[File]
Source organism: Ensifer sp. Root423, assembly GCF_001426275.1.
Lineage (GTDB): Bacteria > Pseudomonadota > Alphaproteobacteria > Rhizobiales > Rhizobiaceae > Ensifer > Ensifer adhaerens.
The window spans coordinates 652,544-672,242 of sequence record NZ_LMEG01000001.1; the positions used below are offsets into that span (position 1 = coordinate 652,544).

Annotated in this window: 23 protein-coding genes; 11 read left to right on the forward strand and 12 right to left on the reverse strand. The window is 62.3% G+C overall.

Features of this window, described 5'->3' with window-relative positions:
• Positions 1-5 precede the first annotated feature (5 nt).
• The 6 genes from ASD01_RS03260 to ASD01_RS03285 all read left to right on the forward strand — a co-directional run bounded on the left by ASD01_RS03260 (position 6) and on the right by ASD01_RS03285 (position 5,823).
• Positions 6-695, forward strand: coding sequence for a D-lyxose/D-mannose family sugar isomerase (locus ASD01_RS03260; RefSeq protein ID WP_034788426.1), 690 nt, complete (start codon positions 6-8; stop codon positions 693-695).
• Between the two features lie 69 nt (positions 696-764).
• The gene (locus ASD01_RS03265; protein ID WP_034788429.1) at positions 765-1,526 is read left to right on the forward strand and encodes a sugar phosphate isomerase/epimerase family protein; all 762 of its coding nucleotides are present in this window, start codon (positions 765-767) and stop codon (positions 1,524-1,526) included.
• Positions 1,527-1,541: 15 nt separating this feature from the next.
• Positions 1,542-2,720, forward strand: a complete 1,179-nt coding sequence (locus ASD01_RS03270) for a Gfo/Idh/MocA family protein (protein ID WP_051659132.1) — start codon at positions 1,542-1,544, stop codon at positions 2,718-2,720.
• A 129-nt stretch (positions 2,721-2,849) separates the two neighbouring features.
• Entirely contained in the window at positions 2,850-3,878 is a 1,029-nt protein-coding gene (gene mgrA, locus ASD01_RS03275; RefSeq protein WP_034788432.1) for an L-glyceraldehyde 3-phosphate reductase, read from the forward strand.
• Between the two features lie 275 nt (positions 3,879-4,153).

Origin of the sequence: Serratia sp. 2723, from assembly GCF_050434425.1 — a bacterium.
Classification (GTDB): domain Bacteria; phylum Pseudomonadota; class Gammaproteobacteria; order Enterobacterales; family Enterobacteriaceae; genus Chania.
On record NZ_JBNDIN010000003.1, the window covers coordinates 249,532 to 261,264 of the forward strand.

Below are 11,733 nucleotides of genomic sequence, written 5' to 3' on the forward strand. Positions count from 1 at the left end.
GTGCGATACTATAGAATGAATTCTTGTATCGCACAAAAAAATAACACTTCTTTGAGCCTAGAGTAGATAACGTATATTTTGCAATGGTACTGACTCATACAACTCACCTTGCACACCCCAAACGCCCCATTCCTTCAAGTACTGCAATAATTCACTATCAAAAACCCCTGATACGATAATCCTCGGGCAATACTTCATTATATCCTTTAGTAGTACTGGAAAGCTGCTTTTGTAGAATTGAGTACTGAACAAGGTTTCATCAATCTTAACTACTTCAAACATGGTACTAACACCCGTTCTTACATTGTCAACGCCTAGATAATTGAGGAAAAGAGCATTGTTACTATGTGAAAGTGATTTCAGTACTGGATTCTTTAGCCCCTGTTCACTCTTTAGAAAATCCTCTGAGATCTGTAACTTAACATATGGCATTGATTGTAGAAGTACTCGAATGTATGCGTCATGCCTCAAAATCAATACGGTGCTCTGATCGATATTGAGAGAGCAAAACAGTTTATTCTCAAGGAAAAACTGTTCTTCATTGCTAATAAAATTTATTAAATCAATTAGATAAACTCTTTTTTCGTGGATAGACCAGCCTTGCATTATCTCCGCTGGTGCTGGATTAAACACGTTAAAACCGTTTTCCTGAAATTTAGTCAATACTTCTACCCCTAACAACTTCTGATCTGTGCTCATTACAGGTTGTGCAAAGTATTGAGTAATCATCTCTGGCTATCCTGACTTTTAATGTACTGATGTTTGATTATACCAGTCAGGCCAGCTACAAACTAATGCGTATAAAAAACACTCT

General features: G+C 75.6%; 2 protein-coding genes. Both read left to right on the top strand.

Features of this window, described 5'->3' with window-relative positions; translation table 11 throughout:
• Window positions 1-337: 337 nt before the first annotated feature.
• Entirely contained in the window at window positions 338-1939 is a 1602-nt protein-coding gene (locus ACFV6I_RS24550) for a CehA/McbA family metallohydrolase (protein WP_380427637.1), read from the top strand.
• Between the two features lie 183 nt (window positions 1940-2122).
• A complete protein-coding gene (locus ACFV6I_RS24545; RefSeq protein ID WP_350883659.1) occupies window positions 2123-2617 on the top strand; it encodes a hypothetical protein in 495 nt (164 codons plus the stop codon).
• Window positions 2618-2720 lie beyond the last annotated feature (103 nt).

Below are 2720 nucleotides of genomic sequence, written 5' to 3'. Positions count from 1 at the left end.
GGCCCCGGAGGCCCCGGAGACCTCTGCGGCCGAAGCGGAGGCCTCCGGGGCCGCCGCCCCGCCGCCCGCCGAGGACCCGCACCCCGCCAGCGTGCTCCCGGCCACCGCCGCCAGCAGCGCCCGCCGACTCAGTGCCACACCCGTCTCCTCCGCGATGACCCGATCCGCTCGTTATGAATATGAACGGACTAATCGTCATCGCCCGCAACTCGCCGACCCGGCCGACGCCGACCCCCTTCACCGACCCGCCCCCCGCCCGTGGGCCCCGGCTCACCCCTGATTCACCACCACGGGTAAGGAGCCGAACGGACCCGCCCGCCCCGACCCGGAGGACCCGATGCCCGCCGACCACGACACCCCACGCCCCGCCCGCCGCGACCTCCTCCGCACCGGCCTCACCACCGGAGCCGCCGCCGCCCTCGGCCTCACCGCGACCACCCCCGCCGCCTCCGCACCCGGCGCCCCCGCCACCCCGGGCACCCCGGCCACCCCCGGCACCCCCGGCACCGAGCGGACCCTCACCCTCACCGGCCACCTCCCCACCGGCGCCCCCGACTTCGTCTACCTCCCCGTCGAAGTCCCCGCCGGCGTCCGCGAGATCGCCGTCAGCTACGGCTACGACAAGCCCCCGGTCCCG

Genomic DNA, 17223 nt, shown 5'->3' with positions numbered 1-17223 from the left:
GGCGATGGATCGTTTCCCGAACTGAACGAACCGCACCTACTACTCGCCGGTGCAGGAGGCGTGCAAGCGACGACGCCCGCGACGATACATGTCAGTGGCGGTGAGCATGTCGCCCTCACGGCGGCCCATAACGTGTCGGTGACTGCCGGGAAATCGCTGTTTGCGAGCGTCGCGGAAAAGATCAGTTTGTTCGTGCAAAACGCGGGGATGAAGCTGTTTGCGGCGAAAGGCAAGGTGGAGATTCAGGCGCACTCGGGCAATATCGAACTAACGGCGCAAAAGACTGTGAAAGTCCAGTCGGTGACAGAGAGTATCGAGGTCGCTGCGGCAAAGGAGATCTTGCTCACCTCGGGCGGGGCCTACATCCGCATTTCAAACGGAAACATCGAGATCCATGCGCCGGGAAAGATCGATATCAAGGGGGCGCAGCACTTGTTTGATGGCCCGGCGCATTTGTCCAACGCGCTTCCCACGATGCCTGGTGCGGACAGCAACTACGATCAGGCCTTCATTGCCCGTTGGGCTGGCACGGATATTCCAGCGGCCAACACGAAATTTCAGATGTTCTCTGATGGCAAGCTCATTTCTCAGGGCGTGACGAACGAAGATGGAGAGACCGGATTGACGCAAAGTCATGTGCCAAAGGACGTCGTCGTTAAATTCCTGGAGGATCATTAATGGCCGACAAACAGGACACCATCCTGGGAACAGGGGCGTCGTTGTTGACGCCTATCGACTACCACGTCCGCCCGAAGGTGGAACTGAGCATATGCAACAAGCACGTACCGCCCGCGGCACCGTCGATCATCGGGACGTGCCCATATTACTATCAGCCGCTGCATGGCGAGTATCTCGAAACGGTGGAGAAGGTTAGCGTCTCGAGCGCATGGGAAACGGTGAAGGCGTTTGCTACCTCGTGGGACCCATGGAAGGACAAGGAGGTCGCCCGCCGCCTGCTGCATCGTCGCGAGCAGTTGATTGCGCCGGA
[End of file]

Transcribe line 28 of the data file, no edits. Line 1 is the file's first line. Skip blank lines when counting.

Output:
Below are 2720 nucleotides of genomic sequence, written 5' to 3'. Positions count from 1 at the left end.